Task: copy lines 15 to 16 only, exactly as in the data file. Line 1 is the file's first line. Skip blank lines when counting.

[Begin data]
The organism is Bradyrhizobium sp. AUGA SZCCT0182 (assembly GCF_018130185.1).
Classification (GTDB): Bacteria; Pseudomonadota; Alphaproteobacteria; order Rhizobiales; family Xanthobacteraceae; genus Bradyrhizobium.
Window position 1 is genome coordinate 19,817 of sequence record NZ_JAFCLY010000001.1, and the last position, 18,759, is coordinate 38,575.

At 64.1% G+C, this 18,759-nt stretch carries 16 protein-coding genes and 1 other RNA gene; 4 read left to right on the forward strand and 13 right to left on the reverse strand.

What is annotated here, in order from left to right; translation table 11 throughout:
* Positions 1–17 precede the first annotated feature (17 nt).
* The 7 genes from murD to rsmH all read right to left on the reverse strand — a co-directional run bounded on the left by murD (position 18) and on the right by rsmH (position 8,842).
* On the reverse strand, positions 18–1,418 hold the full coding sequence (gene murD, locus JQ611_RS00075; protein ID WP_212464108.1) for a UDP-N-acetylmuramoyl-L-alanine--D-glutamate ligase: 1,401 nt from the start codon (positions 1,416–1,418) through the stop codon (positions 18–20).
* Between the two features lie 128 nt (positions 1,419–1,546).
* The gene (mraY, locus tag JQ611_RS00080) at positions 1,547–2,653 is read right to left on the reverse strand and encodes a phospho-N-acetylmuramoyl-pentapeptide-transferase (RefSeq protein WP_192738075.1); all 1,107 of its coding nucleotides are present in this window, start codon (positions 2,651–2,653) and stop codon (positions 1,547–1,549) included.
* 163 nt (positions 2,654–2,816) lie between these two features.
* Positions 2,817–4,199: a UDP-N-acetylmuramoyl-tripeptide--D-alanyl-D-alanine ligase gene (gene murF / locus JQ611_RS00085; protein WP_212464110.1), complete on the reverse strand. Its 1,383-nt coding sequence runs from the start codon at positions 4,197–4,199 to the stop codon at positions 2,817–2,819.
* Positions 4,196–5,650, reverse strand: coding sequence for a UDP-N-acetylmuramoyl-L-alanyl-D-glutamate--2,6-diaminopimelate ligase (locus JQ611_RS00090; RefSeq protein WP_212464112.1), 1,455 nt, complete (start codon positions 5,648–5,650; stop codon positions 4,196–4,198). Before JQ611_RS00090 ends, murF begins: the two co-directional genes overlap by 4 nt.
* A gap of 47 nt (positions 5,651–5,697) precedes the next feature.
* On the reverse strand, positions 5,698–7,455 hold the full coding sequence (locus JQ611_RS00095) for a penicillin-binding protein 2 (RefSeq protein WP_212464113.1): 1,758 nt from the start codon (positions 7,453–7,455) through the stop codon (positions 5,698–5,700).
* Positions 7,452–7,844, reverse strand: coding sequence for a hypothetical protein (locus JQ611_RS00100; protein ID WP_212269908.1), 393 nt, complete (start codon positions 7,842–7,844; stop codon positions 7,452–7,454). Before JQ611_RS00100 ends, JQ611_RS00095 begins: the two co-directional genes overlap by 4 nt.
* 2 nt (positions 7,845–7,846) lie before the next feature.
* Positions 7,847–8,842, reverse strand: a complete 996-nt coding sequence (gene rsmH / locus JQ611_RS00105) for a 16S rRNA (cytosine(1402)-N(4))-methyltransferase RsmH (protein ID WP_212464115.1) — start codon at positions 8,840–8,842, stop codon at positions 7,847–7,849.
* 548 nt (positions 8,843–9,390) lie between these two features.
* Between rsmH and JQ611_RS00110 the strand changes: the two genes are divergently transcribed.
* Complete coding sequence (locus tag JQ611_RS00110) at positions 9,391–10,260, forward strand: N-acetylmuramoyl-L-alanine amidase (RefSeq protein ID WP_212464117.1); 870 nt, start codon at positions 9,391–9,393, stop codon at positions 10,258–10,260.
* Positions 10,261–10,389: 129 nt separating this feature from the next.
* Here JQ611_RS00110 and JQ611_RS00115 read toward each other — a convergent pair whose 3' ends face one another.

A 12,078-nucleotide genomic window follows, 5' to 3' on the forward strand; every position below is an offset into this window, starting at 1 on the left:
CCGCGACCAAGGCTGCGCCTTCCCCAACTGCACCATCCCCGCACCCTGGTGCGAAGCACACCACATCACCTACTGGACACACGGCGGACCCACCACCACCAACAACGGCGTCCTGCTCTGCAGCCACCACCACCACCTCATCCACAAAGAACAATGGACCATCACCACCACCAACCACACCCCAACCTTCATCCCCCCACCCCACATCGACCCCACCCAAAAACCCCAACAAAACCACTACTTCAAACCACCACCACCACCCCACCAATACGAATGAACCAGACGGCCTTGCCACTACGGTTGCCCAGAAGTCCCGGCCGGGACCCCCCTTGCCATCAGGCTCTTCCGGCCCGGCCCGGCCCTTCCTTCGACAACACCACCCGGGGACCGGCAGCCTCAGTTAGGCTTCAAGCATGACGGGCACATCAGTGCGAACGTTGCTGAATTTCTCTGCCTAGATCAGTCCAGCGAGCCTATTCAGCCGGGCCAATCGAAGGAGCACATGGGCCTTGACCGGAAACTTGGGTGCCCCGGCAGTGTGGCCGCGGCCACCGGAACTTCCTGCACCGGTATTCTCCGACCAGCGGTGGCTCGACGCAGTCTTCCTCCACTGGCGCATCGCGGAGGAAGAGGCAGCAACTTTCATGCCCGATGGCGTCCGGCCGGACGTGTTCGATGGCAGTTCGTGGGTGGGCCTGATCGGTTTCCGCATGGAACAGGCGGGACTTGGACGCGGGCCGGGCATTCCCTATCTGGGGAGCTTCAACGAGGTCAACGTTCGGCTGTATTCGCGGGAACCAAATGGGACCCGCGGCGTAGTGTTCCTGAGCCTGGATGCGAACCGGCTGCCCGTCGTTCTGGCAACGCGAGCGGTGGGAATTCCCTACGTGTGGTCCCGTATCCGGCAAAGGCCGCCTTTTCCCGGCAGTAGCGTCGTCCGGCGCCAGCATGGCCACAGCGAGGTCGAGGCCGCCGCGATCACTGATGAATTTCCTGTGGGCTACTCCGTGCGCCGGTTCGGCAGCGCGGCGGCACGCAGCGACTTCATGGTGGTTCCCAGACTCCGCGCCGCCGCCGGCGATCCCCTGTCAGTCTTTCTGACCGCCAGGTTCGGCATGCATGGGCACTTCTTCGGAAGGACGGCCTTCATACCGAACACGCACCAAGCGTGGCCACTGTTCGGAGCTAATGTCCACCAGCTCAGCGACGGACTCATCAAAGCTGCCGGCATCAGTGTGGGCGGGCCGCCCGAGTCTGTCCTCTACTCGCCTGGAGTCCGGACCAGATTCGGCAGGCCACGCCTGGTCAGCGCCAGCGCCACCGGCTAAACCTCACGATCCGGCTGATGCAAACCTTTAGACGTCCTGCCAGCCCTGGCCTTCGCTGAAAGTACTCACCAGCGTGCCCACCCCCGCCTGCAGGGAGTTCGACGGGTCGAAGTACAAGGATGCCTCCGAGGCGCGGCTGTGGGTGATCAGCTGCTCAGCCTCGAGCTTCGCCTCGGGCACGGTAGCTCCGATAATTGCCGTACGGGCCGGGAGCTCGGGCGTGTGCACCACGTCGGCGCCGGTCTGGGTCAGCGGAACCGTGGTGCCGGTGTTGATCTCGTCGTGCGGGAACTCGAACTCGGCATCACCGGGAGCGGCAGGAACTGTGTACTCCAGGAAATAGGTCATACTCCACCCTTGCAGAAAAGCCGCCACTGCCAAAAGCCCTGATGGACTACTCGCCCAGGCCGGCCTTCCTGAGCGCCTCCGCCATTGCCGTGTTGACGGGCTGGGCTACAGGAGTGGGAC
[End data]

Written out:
* On the reverse strand, positions 5,698–7,455 hold the full coding sequence (locus JQ611_RS00095) for a penicillin-binding protein 2 (RefSeq protein WP_212464113.1): 1,758 nt from the start codon (positions 7,453–7,455) through the stop codon (positions 5,698–5,700).
* Positions 7,452–7,844, reverse strand: coding sequence for a hypothetical protein (locus JQ611_RS00100; protein ID WP_212269908.1), 393 nt, complete (start codon positions 7,842–7,844; stop codon positions 7,452–7,454). Before JQ611_RS00100 ends, JQ611_RS00095 begins: the two co-directional genes overlap by 4 nt.